I am blessed with an editor who has an old-fashioned attention to detail–and an OED. (That’s the Oxford English Dictionary, for the uninitiated.) My own OED is the two-volume one with a magnifying glass which I acquired through a friend at a library. Somebody donated it to the book sale, and she knew I was looking for one.
So the manuscript notes for my new historical fantasy included the observation, “Blackguard was not documented in use until 1532.” And that’s almost two hundred years too late. Now, when considering historical documentation, we usually allow that a word has likely been in use for a while before somebody writes it down. We don’t have a lot of written matter from the 1300′s, and much of that is church documents and household records. So the search for medieval slang, or worse yet, insults, is tricky. If a word wasn’t appropriate to say, then it likely wasn’t appropriate to write down in most contexts.
On my quest for the right substitute, I stopped by Shakespeare. I figured I could track something back from the Bard. Shakespeare is known for his creative insults, after all. But here’s the trouble: creative. It turns out, Shakespeare had to get creative because most of the real insults of the time where forbidden on stage by laws preventing obscenity in the theater. And so, he used the common framework of insults (parentage, employment, personal habits, animal references and sexual references) to craft a series of put-downs still memorable today. As rich and delightful as it would be to call someone a “prating mountebank” once Shakespeare has claimed it, no other need apply.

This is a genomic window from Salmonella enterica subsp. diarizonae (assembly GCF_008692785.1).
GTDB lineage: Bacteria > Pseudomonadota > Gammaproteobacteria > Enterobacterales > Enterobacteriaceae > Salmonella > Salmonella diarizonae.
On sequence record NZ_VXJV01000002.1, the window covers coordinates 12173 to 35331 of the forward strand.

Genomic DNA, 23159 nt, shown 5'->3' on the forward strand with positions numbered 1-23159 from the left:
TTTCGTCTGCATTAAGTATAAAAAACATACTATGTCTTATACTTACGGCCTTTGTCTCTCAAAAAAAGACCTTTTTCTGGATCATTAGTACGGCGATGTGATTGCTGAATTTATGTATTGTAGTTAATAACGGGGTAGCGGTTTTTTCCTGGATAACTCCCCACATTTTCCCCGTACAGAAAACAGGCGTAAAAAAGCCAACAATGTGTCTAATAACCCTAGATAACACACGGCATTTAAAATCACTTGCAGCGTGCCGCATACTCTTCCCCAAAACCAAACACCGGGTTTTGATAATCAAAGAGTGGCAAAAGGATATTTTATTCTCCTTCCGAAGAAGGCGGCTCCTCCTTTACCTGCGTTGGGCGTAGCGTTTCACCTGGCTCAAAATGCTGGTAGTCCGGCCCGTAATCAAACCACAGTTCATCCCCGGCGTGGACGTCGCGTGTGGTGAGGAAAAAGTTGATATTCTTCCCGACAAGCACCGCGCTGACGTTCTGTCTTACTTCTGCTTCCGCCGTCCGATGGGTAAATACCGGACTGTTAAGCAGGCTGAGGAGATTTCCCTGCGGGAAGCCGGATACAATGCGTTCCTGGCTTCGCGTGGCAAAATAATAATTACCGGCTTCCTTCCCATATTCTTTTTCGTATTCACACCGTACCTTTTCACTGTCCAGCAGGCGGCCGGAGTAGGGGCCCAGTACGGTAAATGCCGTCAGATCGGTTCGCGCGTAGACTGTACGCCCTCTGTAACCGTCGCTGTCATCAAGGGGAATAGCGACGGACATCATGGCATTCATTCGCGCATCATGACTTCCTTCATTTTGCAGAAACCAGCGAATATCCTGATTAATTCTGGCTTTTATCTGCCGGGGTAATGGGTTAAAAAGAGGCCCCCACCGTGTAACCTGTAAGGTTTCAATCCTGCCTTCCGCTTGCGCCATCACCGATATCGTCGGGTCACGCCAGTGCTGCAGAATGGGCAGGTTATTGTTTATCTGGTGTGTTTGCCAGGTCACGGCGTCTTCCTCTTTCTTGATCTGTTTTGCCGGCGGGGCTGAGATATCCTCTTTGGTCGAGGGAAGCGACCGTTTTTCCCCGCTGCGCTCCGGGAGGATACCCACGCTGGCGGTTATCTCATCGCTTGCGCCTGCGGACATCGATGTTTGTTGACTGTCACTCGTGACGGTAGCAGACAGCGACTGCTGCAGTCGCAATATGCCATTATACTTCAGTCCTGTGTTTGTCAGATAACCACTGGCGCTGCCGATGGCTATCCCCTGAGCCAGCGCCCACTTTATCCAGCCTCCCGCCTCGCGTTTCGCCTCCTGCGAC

Our friend Chaucer, on the other hand, tends more toward narrative insult where someone’s character can be impugned at witty leisure, rather than directly affronted in a single, handy phrase. Even the lovely people I spoke with at the Medieval Congress in Kalamazoo could come up with few options, though late medieval insults are hardly a dissertation topic. Even the word “bastard” at the time referred to a fact of parentage without necessarily being considered a slight.
And the one we can locate carry little weight with the modern reader. Which presents a particular challenge of character development and world-building to show the impact of an antique word.
O vile wordsmiths! They do vex me with their ingenious jibes and obscure obsolescences!